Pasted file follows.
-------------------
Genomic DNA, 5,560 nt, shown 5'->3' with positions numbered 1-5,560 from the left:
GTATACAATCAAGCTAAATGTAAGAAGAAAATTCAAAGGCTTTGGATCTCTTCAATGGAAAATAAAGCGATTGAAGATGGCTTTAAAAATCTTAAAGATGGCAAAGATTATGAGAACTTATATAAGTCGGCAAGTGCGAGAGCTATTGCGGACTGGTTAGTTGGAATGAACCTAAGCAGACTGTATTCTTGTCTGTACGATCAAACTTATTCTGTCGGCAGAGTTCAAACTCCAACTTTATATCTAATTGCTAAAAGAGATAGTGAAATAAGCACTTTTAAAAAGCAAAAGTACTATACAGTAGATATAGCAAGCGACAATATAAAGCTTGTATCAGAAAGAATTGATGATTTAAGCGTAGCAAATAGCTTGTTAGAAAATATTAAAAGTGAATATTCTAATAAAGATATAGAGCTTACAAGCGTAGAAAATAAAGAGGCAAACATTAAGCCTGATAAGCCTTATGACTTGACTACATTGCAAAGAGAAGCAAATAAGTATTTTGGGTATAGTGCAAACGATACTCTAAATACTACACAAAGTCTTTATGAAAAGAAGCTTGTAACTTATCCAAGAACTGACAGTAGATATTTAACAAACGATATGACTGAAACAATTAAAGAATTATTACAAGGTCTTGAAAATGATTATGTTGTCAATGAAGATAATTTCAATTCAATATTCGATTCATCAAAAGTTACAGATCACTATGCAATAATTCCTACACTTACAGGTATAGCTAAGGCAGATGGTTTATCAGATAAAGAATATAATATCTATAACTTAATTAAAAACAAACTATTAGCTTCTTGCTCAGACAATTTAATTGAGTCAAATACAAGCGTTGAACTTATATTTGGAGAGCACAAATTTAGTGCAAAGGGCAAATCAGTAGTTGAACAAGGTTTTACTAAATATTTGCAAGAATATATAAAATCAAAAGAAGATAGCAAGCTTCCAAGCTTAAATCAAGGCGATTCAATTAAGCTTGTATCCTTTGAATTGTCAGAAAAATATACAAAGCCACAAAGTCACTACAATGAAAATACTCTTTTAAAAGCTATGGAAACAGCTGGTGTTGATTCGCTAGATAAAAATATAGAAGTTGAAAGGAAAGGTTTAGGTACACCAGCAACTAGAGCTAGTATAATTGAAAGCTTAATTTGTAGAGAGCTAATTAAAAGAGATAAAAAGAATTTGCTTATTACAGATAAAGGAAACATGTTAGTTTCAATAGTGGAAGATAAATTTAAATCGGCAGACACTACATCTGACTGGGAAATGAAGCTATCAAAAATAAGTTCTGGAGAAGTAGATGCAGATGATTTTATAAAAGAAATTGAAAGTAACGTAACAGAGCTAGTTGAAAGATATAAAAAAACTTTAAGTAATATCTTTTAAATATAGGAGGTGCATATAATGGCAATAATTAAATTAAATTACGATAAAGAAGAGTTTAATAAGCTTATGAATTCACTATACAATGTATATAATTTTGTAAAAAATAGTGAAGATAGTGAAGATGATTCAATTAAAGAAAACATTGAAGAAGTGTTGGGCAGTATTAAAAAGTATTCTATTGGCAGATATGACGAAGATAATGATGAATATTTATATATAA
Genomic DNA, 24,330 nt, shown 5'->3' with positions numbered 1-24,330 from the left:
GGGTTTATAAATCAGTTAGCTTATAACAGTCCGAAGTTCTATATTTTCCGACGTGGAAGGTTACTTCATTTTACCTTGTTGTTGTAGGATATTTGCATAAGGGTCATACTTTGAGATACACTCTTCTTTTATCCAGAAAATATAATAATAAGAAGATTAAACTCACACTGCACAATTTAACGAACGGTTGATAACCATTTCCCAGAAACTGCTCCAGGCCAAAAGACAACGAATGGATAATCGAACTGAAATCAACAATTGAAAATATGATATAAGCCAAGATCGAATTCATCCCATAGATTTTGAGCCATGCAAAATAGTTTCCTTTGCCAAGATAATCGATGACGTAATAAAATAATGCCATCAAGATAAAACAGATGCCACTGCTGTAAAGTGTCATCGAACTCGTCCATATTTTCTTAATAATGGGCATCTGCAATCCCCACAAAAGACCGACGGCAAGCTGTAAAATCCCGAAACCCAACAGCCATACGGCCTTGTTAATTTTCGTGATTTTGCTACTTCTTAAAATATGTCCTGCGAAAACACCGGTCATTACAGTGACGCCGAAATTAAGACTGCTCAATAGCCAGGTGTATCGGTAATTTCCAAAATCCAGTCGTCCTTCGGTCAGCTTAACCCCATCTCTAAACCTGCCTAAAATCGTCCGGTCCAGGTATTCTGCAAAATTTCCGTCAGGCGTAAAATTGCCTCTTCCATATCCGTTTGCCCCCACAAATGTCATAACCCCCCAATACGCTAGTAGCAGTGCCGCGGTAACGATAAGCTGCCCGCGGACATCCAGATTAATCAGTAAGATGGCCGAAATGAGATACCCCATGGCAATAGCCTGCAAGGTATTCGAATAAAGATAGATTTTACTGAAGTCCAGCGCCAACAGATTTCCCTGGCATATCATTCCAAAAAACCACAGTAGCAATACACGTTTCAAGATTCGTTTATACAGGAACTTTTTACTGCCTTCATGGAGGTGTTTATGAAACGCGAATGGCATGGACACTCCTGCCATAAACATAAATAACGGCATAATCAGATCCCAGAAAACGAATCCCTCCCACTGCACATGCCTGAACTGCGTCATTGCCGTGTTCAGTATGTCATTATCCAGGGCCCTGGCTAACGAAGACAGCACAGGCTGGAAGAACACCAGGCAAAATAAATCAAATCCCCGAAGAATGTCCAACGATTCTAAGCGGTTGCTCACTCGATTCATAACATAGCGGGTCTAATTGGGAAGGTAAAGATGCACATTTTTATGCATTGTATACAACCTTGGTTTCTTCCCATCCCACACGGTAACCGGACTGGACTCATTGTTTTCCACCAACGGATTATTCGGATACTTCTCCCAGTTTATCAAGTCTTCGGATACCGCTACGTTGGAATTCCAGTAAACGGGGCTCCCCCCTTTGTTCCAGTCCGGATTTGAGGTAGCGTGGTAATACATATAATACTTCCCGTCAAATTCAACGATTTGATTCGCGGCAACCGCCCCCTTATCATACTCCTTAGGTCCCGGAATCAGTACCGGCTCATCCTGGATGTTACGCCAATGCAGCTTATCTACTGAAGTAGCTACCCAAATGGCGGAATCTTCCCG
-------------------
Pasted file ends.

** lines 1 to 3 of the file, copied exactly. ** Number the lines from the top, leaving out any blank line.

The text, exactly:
Genomic DNA, 5,560 nt, shown 5'->3' with positions numbered 1-5,560 from the left:
GTATACAATCAAGCTAAATGTAAGAAGAAAATTCAAAGGCTTTGGATCTCTTCAATGGAAAATAAAGCGATTGAAGATGGCTTTAAAAATCTTAAAGATGGCAAAGATTATGAGAACTTATATAAGTCGGCAAGTGCGAGAGCTATTGCGGACTGGTTAGTTGGAATGAACCTAAGCAGACTGTATTCTTGTCTGTACGATCAAACTTATTCTGTCGGCAGAGTTCAAACTCCAACTTTATATCTAATTGCTAAAAGAGATAGTGAAATAAGCACTTTTAAAAAGCAAAAGTACTATACAGTAGATATAGCAAGCGACAATATAAAGCTTGTATCAGAAAGAATTGATGATTTAAGCGTAGCAAATAGCTTGTTAGAAAATATTAAAAGTGAATATTCTAATAAAGATATAGAGCTTACAAGCGTAGAAAATAAAGAGGCAAACATTAAGCCTGATAAGCCTTATGACTTGACTACATTGCAAAGAGAAGCAAATAAGTATTTTGGGTATAGTGCAAACGATACTCTAAATACTACACAAAGTCTTTATGAAAAGAAGCTTGTAACTTATCCAAGAACTGACAGTAGATATTTAACAAACGATATGACTGAAACAATTAAAGAATTATTACAAGGTCTTGAAAATGATTATGTTGTCAATGAAGATAATTTCAATTCAATATTCGATTCATCAAAAGTTACAGATCACTATGCAATAATTCCTACACTTACAGGTATAGCTAAGGCAGATGGTTTATCAGATAAAGAATATAATATCTATAACTTAATTAAAAACAAACTATTAGCTTCTTGCTCAGACAATTTAATTGAGTCAAATACAAGCGTTGAACTTATATTTGGAGAGCACAAATTTAGTGCAAAGGGCAAATCAGTAGTTGAACAAGGTTTTACTAAATATTTGCAAGAATATATAAAATCAAAAGAAGATAGCAAGCTTCCAAGCTTAAATCAAGGCGATTCAATTAAGCTTGTATCCTTTGAATTGTCAGAAAAATATACAAAGCCACAAAGTCACTACAATGAAAATACTCTTTTAAAAGCTATGGAAACAGCTGGTGTTGATTCGCTAGATAAAAATATAGAAGTTGAAAGGAAAGGTTTAGGTACACCAGCAACTAGAGCTAGTATAATTGAAAGCTTAATTTGTAGAGAGCTAATTAAAAGAGATAAAAAGAATTTGCTTATTACAGATAAAGGAAACATGTTAGTTTCAATAGTGGAAGATAAATTTAAATCGGCAGACACTACATCTGACTGGGAAATGAAGCTATCAAAAATAAGTTCTGGAGAAGTAGATGCAGATGATTTTATAAAAGAAATTGAAAGTAACGTAACAGAGCTAGTTGAAAGATATAAAAAAACTTTAAGTAATATCTTTTAAATATAGGAGGTGCATATAATGGCAATAATTAAATTAAATTACGATAAAGAAGAGTTTAATAAGCTTATGAATTCACTATACAATGTATATAATTTTGTAAAAAATAGTGAAGATAGTGAAGATGATTCAATTAAAGAAAACATTGAAGAAGTGTTGGGCAGTATTAAAAAGTATTCTATTGGCAGATATGACGAAGATAATGATGAATATTTATATATAA
Genomic DNA, 24,330 nt, shown 5'->3' with positions numbered 1-24,330 from the left: